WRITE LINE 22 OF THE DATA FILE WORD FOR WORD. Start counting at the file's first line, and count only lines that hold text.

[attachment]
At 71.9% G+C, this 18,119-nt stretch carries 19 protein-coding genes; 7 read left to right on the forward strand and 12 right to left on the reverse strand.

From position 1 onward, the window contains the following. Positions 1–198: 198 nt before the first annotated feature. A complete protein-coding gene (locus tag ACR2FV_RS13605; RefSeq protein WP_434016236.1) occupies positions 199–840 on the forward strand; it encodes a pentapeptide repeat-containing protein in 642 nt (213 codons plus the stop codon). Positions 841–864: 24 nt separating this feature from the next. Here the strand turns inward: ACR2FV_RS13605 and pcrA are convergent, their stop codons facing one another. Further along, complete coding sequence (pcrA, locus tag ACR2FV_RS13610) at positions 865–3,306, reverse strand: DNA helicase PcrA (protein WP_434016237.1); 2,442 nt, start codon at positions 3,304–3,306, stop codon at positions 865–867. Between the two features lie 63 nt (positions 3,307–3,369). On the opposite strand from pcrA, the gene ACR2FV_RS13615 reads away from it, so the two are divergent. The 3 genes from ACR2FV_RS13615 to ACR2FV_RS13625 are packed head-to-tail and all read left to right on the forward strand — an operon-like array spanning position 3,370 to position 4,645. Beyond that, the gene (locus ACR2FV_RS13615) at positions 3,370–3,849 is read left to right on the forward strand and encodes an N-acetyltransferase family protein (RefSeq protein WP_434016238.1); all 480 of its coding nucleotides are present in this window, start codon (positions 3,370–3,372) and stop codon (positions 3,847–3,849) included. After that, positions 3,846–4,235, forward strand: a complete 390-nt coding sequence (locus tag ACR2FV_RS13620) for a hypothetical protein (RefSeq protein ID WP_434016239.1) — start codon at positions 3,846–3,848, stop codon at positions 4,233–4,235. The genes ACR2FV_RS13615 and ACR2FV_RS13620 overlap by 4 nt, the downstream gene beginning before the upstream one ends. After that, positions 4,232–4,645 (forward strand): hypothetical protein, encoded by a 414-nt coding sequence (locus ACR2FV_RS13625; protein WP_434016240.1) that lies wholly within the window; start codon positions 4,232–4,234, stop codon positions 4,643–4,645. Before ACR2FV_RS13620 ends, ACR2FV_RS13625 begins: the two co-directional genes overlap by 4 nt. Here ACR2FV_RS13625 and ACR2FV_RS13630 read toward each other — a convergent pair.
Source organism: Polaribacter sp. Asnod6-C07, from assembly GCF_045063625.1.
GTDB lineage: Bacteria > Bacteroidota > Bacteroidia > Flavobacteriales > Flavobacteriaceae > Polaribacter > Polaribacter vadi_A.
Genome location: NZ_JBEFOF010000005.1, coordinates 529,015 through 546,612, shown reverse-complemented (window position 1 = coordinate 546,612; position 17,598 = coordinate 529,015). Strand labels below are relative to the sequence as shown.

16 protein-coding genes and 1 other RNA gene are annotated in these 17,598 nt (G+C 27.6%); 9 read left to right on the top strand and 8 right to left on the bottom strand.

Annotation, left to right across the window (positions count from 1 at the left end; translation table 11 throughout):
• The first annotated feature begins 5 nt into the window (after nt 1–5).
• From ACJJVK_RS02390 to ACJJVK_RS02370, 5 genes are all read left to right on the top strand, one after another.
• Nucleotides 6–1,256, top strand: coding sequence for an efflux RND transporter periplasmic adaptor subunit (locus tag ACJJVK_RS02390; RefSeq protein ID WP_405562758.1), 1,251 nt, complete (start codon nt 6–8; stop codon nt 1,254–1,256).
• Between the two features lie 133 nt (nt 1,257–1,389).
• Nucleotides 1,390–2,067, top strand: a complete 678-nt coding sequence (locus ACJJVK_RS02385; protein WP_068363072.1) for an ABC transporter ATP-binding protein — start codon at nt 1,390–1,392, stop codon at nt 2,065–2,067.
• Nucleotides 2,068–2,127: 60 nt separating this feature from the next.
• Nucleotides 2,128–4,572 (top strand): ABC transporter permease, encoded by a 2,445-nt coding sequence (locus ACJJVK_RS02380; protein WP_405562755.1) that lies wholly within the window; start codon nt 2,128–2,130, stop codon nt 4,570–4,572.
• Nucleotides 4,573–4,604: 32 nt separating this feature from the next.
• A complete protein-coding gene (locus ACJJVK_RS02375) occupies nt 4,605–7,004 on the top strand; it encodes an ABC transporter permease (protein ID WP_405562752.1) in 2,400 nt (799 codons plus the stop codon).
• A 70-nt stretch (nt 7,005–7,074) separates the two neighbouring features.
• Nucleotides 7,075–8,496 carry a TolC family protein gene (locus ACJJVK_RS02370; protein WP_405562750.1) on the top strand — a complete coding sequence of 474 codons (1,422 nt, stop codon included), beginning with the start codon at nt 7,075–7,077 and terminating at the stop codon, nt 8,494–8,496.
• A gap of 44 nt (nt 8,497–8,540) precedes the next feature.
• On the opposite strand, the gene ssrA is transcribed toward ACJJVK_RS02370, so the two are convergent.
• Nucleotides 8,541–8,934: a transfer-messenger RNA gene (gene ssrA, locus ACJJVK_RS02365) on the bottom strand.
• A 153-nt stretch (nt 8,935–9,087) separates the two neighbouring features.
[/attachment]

• A 153-nt stretch (nt 8,935–9,087) separates the two neighbouring features.